Today's post comes from Lisa Pierce. Lisa is a former co-worker of Julie's, and a dear, dear friend to the family. This post is exactly what this Autism Awareness project for April is all about. Jack and Lisa have always had a special relationship... and this post proves it.
Brash, funny, heartwarming, and brutally honest... I proudly present Ms. Lisa Pierce.
“What Autism Means to Me” by Lisa “Auntie Music” Pierce
If you had asked me this question 5 years ago, my answer problem would have been “nothing” or I would have made a “Rain Man” joke about being a “really good driver.” Not because I’m an a-hole (well, the jury is still out on that) but because I use humor to deal with any topic, especially ones on which I am ignorant or which make me uncomfortable. That all changed when my nephew Jack was diagnosed as being “on the spectrum” a few years ago.
Now Jack is not my “biological” nephew but I don’t buy into all that “blood is thicker than water” crap. We choose our own families. I’ve been extremely blessed to be welcomed into the family of Julie and Jordan, Jack’s parents, and two of the very very best people I’ve ever known. I’ve been there since the very beginning of Jack’s life (I changed his first diaper!) and from the start I’ve had a very special connection with him that I’ve simply never had with any other child. I simply find him extraordinary and I always have. Everything he does is fascinating to me. From birth I knew he was “special” but I never thought of that term having a negative connotation. I mean “special” like amazing. The truth is that I really don’t like that many kids. I mean, let’s face it … kids are kind of tiresome. They don’t drink bourbon or watch any of the Real Housewives and aren’t usually sports fanatics so they don’t usually hold my interest for very long. With Jack, however, you just never know what is going to come out of his mouth. Which I love. Because no one really knows what will come out of my mouth either. So we’re sort of kindred spirits. I could fill pages and pages with Jack stories. Just to give one example (one of my favorites), whenever Jack comes over to visit, I always encourage him to draw pictures I can put on my refrigerator. One day, Jack drew sort of a scary picture of a Medusa-like looking creature. Once he finished I asked “So Jack, what do you call this masterpiece?” Without missing a beat , Jack responds “A Beautiful Day for Love.” None of us had any idea of where that came from. I laughed so hard I almost wet myself. To this day, I have that picture next to my bed. And I laugh every time I look at it.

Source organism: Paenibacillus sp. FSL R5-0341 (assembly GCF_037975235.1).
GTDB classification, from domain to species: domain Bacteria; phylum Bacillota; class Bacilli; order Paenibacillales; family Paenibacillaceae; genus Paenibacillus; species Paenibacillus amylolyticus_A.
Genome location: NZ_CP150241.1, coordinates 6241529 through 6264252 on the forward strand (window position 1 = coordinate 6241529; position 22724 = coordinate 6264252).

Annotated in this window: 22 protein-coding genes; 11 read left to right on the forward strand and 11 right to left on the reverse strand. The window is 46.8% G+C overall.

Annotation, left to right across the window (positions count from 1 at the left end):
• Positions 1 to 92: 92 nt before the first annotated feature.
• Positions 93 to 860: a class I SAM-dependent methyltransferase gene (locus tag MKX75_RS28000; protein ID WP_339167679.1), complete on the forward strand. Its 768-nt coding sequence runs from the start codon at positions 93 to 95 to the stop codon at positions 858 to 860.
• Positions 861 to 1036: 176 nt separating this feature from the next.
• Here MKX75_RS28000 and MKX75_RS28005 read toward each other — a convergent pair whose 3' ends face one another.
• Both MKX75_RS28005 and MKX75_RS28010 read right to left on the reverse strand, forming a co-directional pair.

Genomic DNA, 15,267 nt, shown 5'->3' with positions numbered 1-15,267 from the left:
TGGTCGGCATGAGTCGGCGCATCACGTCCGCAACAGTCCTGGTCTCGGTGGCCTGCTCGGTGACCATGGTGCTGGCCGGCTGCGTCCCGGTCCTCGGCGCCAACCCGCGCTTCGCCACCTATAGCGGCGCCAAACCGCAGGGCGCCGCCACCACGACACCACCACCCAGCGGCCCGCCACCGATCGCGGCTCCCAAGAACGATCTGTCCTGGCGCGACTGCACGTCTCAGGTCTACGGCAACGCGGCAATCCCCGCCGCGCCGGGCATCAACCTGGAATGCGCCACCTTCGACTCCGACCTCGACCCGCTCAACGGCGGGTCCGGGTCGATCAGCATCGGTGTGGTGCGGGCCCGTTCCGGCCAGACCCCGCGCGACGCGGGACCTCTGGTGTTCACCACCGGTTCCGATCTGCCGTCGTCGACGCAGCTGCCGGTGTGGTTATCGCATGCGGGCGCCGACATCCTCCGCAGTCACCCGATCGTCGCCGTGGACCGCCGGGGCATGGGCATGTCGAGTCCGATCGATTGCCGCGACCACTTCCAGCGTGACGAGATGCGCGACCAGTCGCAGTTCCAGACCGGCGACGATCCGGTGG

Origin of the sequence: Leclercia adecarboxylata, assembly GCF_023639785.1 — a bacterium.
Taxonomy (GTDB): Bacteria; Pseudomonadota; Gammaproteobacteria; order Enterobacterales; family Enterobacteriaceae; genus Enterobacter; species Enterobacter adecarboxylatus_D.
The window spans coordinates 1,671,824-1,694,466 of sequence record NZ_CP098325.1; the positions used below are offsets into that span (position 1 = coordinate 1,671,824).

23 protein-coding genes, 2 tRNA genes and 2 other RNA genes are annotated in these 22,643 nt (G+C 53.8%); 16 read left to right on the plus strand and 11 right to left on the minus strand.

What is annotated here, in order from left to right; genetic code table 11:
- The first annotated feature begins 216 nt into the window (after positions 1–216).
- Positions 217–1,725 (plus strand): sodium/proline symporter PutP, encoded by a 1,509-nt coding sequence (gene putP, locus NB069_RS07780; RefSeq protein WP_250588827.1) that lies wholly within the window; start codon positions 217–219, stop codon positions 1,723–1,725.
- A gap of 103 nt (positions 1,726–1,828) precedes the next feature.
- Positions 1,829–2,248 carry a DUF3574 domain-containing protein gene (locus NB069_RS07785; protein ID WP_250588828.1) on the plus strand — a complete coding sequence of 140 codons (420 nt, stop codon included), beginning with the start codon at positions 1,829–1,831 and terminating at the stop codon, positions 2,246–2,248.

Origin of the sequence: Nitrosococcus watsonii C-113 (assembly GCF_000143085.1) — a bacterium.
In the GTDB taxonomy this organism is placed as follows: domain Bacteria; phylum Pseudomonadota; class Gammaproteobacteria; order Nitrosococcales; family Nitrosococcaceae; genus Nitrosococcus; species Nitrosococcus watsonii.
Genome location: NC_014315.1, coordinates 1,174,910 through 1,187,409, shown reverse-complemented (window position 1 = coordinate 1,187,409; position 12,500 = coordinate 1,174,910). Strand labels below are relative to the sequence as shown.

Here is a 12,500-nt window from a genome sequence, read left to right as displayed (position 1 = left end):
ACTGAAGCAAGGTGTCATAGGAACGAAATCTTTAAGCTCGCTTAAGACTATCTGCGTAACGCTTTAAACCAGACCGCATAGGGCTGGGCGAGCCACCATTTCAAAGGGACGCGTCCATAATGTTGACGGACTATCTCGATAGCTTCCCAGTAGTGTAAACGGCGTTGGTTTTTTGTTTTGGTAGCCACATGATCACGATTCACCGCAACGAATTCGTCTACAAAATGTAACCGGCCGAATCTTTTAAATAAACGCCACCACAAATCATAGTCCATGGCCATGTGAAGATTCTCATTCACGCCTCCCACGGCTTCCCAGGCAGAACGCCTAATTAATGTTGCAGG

I vividly remember when Julie called to tell me that Jack had been diagnosed. My first reaction was outright denial and anger. I simply refused to believe that my amazingly cool nephew could be autistic. Like I said, all of my knowledge of autism came from watching “Rain Man” and Jack seemed nothing like Dustin Hoffman to me so I thought that obviously whoever tested Jack was a moron and should be fired immediately. In fact, I was ready to lodge a formal complaint with the school district. Or at least write a strongly written letter. Once I calmed myself down and learned more about autism through Julie and Jordan and my own reading, I began to recognize some of the signs. Autism is such a broad spectrum, however, and I’m still confused about where on that spectrum Jack falls.
A Beautiful Day For Love
Jack Capell 2010
Appears graciously from the Lisa Pierce collection